Sunday, September 24, 2006

Sunday, September 24, 2006 - Christian Right's Strategy on Mid-Term Elections and Preparing Children to Fight a Holy War

Below are two articles as reported in the Minneapolis Star Tribune. The first article is on the Christian Right's strategy of motivating its conservative base to vote in the upcoming mid-term elections. The second article is on children's camps called "Jesus Camps" which teach children to prepare for a Holy War against all other religions, especially Islam.


Key GOP voter bloc not singing party's praises

Republicans hoping for a strong turnout of Christian conservatives have reason for concern, as these "values voters" are feeling betrayed.

To the daunting challenges facing Republicans in this fall's midterm elections, add another: angry "values voters" who say they feel used and abandoned.

"We put these people in power in 2004," said Sue Means, a home-school activist from suburban Pittsburgh. "I really expected more. I'm disappointed."
Means said she sees little but broken promises from the Republican-led Congress: the failed federal marriage amendment, waffling on stem-cell research, no new limits on abortion. And she is among many other like-minded voters who were widely credited in 2004 with helping pass same-sex marriage bans in 11 states and being crucial to President Bush's reelection.

"There are a lot of people that are somewhat disillusioned and have a feeling of betrayal for having worked so hard and have Republicans be so unresponsive," said James Dobson, chairman of the national group Focus on the Family.

As part of a campaign to rouse Christian conservative voters, Dobson is coming to the Twin Cities next week to speak. His group also is working with ministers around Minnesota to mobilize in time to influence the Nov. 7 elections.

Republicans counting on a strong turnout of Christian conservatives at the polls may have other reasons for concern. Midterm elections often do not excite the masses. A signature issue, such as a ban on same-sex marriage, is on the ballot in fewer states this year. And the federal government has promised to crack down on church-based partisan politicking after complaints about such behavior in 2004, which could suppress religious leaders' involvement and dampen turnout.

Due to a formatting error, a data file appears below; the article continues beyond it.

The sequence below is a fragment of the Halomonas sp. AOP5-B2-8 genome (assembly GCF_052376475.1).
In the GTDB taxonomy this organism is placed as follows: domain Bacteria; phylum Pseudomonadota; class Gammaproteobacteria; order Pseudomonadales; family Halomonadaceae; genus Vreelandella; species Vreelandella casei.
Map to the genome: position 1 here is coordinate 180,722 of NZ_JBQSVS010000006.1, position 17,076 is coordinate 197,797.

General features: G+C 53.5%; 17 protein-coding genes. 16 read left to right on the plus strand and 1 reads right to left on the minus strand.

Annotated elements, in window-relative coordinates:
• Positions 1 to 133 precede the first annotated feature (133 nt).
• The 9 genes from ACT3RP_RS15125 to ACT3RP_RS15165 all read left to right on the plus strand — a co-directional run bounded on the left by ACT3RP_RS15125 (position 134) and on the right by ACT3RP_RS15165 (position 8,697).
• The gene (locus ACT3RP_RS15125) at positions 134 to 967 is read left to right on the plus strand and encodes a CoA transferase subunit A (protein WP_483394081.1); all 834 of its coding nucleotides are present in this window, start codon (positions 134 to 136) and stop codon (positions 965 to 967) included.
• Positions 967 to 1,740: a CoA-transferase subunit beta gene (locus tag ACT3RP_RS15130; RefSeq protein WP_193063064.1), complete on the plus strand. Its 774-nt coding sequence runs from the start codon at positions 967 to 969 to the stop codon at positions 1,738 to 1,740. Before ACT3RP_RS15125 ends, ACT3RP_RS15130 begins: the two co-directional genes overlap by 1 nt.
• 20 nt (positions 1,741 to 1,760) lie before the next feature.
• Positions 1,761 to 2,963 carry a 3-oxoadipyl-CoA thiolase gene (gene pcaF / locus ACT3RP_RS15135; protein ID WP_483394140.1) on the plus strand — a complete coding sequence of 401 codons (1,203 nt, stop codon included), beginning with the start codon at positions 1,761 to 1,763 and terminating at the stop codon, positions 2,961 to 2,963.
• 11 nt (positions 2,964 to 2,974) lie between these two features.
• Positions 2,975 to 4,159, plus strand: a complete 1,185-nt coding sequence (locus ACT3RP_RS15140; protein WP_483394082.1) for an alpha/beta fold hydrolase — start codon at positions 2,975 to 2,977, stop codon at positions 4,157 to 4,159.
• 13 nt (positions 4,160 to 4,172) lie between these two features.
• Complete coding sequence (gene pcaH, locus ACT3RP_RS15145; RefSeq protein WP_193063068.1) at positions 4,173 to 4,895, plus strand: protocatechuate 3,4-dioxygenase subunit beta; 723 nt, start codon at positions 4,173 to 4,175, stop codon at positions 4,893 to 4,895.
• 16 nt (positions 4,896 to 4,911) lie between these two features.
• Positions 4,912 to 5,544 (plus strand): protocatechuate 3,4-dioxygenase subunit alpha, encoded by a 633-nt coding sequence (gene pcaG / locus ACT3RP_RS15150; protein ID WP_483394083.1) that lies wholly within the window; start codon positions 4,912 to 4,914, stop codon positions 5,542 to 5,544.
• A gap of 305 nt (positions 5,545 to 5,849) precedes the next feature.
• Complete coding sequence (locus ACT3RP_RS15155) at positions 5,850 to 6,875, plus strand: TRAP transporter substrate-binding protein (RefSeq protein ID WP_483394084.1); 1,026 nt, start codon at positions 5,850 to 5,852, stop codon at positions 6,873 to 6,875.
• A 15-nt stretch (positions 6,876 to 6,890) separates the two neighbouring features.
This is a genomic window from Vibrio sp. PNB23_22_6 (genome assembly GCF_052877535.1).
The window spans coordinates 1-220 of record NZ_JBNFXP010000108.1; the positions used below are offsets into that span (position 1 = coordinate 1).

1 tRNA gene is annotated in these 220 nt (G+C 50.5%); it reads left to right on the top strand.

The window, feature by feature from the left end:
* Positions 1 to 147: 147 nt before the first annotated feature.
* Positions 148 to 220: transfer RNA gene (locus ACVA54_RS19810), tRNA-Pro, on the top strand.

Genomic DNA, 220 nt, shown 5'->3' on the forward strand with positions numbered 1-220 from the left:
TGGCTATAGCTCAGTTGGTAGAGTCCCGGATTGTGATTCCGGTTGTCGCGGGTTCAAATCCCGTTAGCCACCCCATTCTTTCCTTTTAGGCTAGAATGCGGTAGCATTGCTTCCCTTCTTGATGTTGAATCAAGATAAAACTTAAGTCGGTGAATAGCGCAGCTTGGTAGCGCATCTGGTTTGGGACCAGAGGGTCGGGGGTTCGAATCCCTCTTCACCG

Dobson and others are working hard to counter that possibility, though they acknowledge their disappointment. "Whether Republicans deserve the power they were given, the alternatives are downright frightening," Dobson told more than 3,000 attendees at a recent "Stand for the Family" rally in Pittsburgh.

The event was the first of three designed to energize Christian conservative voters. All three are in states that have hotly contested Senate races: Minnesota, Pennsylvania and Tennessee.
The Pittsburgh event was part political rally, part church revival. Held at a downtown hockey arena, it featured entertainment by the Christian pop group the Sounds of Liberty. An enormous U.S. flag hung behind the speakers, who included Dobson, Tony Perkins of the Family Research Council and Gary Bauer of American Values. All warned of threats to religious liberty, to marriage and, as Perkins put it, of "our children being indoctrinated with homosexuality in our public schools."

All the speakers stressed that they wouldn't tell people how to vote.

But if a politician shares his principles on issues from judges to marriage "and is committed to the God of the universe, and from my perspective, Jesus Christ his only begotten son ... it would be a sin not to go to the polls and vote for him or her," Dobson said.

Similar efforts are underway across the country. In Missouri, home of another tight Senate race, a ballot initiative on stem-cell research has energized social conservative voters. There, Texas evangelist Rick Scarborough has led five church rallies, with two more scheduled, to rev up voters to oppose the initiative. In Washington last week, the Family Research Council's Values Voter Summit included a training session titled "Getting Church Voters to the Polls."
And gay-marriage bans are on the ballots in eight states this year, including three that have close Senate races: Arizona, Virginia and Tennessee.

"When you have a marriage amendment on the ballot, it makes it that much easier" to motivate conservative Christian voters, said John Green, a senior fellow at the Pew Forum on Religion and Public Life. "And on balance, they'll vote for the Republican candidates in those states."